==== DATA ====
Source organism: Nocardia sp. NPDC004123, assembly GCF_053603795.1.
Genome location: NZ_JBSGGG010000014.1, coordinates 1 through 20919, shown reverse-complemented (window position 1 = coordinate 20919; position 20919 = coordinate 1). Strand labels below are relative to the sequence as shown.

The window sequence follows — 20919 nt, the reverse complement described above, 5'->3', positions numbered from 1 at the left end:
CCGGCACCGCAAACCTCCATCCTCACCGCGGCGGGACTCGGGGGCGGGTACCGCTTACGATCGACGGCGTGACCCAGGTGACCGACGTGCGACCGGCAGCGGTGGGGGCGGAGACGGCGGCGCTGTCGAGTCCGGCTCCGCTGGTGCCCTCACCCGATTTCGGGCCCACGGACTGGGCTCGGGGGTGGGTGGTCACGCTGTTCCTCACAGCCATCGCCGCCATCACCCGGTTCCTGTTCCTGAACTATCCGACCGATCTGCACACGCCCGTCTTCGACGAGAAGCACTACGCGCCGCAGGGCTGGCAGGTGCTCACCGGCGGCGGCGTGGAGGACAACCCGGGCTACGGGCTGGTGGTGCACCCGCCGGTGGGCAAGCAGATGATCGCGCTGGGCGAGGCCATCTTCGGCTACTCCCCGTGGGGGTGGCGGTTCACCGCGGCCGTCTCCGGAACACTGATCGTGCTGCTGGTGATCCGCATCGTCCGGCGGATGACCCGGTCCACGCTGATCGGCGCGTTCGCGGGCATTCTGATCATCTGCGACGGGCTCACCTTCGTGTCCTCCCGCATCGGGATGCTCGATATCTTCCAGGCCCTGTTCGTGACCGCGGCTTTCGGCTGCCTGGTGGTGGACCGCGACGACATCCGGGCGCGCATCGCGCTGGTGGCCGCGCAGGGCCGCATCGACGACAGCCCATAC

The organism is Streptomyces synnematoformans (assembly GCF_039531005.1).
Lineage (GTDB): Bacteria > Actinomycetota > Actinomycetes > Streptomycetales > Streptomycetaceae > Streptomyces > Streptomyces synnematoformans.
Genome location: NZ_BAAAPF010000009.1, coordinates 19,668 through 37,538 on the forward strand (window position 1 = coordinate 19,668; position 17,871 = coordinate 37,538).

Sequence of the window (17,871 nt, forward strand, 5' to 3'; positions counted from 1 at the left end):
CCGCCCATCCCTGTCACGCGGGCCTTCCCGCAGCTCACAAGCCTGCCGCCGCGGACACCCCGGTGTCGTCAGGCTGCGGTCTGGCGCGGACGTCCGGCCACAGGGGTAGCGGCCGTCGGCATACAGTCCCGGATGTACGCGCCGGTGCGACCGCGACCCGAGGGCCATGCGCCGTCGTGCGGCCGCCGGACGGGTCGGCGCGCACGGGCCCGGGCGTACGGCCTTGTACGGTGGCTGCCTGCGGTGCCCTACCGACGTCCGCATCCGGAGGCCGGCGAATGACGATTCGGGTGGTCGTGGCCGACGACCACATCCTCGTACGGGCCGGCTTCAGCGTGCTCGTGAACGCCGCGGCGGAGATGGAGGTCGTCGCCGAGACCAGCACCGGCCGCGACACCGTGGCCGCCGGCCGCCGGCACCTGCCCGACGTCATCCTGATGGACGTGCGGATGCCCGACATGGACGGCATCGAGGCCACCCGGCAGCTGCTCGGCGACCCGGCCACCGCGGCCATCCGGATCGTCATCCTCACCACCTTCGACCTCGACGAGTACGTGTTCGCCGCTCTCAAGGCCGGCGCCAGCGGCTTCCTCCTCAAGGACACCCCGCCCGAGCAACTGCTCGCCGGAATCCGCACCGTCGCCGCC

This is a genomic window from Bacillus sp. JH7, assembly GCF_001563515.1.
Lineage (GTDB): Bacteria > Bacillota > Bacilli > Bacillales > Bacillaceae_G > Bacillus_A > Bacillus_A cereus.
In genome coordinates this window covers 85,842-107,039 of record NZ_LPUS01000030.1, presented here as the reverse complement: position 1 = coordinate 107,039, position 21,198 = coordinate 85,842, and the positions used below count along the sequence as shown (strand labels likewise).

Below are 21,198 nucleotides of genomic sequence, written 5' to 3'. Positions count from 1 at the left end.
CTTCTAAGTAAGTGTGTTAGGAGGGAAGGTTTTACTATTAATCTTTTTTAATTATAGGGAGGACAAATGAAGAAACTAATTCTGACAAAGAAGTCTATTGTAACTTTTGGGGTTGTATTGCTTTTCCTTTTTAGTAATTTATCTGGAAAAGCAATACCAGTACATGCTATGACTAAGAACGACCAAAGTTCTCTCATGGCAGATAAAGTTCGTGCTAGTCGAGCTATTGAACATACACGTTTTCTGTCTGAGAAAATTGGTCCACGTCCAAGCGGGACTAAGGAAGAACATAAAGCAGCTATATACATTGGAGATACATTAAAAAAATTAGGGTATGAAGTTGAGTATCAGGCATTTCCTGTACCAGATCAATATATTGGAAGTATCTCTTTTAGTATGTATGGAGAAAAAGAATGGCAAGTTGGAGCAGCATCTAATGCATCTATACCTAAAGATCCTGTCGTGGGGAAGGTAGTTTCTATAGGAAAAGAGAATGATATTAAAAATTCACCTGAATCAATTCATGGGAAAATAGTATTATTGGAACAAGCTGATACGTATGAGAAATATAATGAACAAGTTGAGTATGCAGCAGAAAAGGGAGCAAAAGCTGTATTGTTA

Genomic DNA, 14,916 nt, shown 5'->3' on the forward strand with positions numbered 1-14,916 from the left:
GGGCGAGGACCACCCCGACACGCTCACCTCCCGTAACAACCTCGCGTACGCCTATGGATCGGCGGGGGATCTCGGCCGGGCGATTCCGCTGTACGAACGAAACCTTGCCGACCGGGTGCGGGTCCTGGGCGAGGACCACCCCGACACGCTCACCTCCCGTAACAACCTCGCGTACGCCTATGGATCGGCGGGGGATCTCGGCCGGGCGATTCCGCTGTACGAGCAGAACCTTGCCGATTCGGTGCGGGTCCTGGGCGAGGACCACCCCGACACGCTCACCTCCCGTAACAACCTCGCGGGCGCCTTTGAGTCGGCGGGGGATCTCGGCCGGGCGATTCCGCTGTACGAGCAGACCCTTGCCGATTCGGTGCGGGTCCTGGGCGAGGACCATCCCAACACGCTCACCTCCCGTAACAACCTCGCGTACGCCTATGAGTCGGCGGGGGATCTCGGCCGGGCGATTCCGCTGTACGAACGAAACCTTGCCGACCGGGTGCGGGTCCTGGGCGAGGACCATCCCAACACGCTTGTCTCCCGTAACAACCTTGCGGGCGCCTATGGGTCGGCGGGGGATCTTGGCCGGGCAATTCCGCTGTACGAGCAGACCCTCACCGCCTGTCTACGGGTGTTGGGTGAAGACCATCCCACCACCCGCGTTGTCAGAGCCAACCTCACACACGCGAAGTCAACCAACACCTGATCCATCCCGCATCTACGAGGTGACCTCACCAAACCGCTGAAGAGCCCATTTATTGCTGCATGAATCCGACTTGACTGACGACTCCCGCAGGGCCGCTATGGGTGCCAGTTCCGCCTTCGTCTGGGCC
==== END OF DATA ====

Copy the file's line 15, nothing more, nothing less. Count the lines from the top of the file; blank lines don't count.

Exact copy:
Genomic DNA, 14,916 nt, shown 5'->3' on the forward strand with positions numbered 1-14,916 from the left: